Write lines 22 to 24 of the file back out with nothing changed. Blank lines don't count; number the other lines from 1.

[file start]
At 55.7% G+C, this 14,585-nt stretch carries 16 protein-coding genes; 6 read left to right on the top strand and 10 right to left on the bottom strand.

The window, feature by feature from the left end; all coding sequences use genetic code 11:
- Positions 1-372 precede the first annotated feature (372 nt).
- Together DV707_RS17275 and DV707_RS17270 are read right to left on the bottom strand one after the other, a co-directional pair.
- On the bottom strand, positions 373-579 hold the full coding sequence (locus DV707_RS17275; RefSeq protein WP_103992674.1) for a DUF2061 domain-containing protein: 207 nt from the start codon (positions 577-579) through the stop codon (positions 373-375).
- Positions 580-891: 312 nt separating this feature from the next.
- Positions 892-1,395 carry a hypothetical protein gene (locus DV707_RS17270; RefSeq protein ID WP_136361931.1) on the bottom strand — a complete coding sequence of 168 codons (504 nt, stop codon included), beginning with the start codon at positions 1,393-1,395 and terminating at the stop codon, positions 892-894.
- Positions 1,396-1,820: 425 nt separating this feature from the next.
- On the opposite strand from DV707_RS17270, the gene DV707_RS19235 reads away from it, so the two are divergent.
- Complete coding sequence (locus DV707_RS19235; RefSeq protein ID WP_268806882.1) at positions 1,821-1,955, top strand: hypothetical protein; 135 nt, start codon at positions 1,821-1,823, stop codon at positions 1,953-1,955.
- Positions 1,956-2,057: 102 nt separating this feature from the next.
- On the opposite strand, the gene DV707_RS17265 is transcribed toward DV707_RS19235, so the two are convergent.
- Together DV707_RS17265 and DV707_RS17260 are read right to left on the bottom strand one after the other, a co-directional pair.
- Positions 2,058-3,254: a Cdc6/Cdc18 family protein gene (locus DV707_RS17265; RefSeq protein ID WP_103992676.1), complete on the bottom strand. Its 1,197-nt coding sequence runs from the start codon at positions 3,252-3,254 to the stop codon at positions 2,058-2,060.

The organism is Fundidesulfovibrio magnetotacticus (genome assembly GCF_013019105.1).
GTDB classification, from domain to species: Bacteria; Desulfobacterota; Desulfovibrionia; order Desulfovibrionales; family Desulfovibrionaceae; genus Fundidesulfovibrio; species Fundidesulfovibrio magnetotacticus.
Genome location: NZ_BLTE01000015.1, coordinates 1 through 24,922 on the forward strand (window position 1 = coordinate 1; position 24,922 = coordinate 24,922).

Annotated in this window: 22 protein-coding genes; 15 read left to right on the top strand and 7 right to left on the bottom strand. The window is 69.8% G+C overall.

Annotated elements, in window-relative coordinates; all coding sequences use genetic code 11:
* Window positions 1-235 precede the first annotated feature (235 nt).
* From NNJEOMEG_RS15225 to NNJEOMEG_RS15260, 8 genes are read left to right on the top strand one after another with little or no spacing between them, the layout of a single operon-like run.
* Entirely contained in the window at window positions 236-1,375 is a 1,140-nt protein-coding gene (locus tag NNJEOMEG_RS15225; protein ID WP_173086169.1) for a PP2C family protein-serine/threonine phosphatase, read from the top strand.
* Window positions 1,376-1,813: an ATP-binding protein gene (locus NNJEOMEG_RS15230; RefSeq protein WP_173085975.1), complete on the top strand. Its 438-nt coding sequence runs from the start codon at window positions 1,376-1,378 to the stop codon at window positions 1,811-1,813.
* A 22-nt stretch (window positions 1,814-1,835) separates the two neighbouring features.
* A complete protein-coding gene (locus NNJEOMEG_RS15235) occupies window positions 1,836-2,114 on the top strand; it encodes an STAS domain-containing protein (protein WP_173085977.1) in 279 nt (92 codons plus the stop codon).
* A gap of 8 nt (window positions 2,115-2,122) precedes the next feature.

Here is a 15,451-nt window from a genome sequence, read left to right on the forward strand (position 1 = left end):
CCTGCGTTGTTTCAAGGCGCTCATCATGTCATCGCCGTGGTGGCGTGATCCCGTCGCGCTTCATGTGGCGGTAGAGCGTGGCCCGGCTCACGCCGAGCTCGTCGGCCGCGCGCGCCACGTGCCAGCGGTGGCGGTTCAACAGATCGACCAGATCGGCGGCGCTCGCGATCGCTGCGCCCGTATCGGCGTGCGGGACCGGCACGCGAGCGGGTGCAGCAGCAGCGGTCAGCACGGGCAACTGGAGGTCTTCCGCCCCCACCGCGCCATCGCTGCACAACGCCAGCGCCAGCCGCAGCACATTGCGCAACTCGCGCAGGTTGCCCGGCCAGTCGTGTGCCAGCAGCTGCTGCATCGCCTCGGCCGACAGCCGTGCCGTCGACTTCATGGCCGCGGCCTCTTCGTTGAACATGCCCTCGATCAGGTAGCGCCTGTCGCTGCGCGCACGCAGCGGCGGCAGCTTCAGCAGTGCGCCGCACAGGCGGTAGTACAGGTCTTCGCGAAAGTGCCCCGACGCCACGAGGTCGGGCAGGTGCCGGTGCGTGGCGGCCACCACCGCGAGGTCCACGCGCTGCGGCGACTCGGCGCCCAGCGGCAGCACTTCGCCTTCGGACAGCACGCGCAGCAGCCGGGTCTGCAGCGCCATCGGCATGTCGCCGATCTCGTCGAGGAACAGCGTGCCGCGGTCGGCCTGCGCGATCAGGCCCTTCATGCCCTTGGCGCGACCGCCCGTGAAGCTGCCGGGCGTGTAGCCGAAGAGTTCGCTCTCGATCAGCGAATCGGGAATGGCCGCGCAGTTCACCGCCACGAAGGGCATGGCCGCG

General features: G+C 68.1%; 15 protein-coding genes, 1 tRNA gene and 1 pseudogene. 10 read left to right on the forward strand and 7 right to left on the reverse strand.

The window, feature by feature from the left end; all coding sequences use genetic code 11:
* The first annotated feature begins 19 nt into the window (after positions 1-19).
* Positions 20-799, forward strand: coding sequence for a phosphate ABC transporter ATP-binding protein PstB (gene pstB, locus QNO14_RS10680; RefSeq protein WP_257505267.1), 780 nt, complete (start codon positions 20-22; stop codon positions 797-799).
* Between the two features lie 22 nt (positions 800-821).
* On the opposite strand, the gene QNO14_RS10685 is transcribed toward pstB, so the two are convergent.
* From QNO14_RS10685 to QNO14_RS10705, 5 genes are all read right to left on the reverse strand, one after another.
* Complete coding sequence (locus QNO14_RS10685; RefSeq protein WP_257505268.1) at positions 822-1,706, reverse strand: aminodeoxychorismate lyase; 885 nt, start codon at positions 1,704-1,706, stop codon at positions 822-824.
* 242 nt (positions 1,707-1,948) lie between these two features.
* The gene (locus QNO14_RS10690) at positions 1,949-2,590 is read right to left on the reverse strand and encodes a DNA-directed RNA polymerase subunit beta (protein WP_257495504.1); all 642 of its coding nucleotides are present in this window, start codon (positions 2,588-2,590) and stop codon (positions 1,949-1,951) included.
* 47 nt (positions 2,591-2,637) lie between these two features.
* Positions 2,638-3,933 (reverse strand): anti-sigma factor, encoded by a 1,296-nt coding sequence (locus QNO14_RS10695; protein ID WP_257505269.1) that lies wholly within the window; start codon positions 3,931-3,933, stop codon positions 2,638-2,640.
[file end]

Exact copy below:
* Entirely contained in the window at window positions 236-1,375 is a 1,140-nt protein-coding gene (locus tag NNJEOMEG_RS15225; protein ID WP_173086169.1) for a PP2C family protein-serine/threonine phosphatase, read from the top strand.
* Window positions 1,376-1,813: an ATP-binding protein gene (locus NNJEOMEG_RS15230; RefSeq protein WP_173085975.1), complete on the top strand. Its 438-nt coding sequence runs from the start codon at window positions 1,376-1,378 to the stop codon at window positions 1,811-1,813.
* A 22-nt stretch (window positions 1,814-1,835) separates the two neighbouring features.